A crucial part of being an emotionally successful actor is self-respect. I say “self” because you won’t find a lot of it coming from the outside. Somewhere within our job description the fact that we’re human beings first has been overlooked. As actors we want to feel thoroughly used up, but there’s a difference in what you give to your art and what’s stolen from you. When cultivating flowers, you must address the weeds. Welcome to step 10.
I recently got a callback for a commercial (specifically a low-paying demo). I was out of town for a wedding and needed a slightly later appointment to accommodate travel. There was a farewell breakfast that I wouldn’t dare to miss. After a lot of back and forth, I was informed the time could not be moved and I therefore had to pass. I was then told that the casting director was “mad at me” and to let my agents know if my schedule changed. The next day, approximately one hour before the callback would have taken place, the casting director told my agent that “Kelli has to come.” Since I was two and a half hours away and without the ability to teleport, I could not comply. The next phone call was to inform me that the casting director had blacklisted me forever.
Unfortunately, this is not a rare occurrence. I have heard horror stories of actors being bullied and punished by casting, creatives, and agents alike for the crime of honoring their personal commitments. The lesson in my story is that although I lost the potential for future bookings with this agency, I am also no longer complicit in their disrespect—both to myself and to my peers.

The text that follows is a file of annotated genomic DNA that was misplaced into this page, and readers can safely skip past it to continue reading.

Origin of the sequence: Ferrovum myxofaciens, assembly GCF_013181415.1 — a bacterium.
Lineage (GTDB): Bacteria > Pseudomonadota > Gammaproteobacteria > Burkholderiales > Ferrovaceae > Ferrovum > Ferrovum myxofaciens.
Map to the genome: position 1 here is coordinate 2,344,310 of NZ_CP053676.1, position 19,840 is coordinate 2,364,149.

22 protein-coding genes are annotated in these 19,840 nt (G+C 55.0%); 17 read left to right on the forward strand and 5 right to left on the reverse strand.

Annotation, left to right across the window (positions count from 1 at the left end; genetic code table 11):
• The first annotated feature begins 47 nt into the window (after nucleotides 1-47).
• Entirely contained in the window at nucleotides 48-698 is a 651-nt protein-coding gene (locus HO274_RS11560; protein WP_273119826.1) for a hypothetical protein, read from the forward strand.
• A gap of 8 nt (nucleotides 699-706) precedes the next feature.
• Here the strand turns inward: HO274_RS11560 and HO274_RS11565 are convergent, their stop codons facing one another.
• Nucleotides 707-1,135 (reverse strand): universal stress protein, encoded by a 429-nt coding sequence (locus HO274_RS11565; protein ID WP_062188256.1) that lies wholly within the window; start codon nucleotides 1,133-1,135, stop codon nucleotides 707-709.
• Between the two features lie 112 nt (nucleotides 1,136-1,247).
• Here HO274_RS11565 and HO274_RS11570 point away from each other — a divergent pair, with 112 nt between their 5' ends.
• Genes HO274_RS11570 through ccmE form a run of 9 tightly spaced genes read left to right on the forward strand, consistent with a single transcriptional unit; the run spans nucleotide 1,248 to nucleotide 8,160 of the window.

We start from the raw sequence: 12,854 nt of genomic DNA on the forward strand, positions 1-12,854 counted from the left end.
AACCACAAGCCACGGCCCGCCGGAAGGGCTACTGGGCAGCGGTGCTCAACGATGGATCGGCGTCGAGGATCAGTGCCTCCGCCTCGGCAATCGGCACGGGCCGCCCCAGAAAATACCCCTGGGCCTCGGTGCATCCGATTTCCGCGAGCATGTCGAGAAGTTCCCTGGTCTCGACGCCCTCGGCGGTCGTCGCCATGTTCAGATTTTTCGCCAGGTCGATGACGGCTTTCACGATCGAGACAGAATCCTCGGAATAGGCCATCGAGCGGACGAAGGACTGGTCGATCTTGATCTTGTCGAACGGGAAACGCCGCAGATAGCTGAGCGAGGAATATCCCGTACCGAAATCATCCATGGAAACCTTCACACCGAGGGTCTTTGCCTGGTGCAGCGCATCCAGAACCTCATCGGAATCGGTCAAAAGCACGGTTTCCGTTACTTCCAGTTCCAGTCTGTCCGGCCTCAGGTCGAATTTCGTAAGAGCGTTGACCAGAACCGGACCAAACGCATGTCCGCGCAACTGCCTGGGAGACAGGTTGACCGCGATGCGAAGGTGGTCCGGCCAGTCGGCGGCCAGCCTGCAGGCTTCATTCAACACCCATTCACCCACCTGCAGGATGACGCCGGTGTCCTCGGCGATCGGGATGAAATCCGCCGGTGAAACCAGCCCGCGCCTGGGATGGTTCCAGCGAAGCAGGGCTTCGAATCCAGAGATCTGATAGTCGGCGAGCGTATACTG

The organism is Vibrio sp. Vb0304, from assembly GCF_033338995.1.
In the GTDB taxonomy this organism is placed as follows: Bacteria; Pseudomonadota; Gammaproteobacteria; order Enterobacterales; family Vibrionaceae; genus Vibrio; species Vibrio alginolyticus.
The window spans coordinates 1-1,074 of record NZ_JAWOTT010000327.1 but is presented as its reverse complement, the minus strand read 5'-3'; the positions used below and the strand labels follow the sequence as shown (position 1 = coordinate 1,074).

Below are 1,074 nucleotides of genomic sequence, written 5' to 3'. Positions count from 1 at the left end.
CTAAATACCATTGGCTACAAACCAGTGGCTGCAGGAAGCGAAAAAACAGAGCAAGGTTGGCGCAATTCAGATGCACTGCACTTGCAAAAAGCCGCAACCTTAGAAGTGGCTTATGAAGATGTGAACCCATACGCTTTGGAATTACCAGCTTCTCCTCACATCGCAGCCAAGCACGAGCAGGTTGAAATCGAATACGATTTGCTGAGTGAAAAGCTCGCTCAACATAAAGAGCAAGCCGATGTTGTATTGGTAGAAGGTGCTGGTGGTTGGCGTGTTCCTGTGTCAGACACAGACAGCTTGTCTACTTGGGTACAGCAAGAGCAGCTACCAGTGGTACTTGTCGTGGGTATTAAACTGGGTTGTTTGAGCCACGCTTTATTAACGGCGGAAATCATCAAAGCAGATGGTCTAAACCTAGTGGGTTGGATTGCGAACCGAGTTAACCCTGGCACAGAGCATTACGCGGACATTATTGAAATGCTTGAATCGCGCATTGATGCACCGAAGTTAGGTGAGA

Certain roles also need a “pass.” You know them when they pop up. Maybe it’s the writing or the character breakdown that makes you cringe; maybe it’s nudity or vulgarity or gore. We are all different, and no two people will agree on what is attractive or repellent in a part. Drawing boundaries with roles that make you uncomfortable will only free up the ones that excite you. We have developed a fear that if we ever say “no,” we won’t be asked again. This is a misconception. Any good agent will know how to pass for you when the time comes. Also, if you want to do theater forever and never audition for a single pilot, say as much! Yes, your agent wants you to make all the money you can, but you are the only one living your life. I say this with the belief that you should of course try everything before you form an opinion. In the end, you’re an actor because it makes you happy, right? Then go for your happiness. You only have one life.
Establishing boundaries is akin to pulling up weeds and laying down that pre-emergent in the soil. The process of ripping can be painful, but it’s the only way the flowers will grow.
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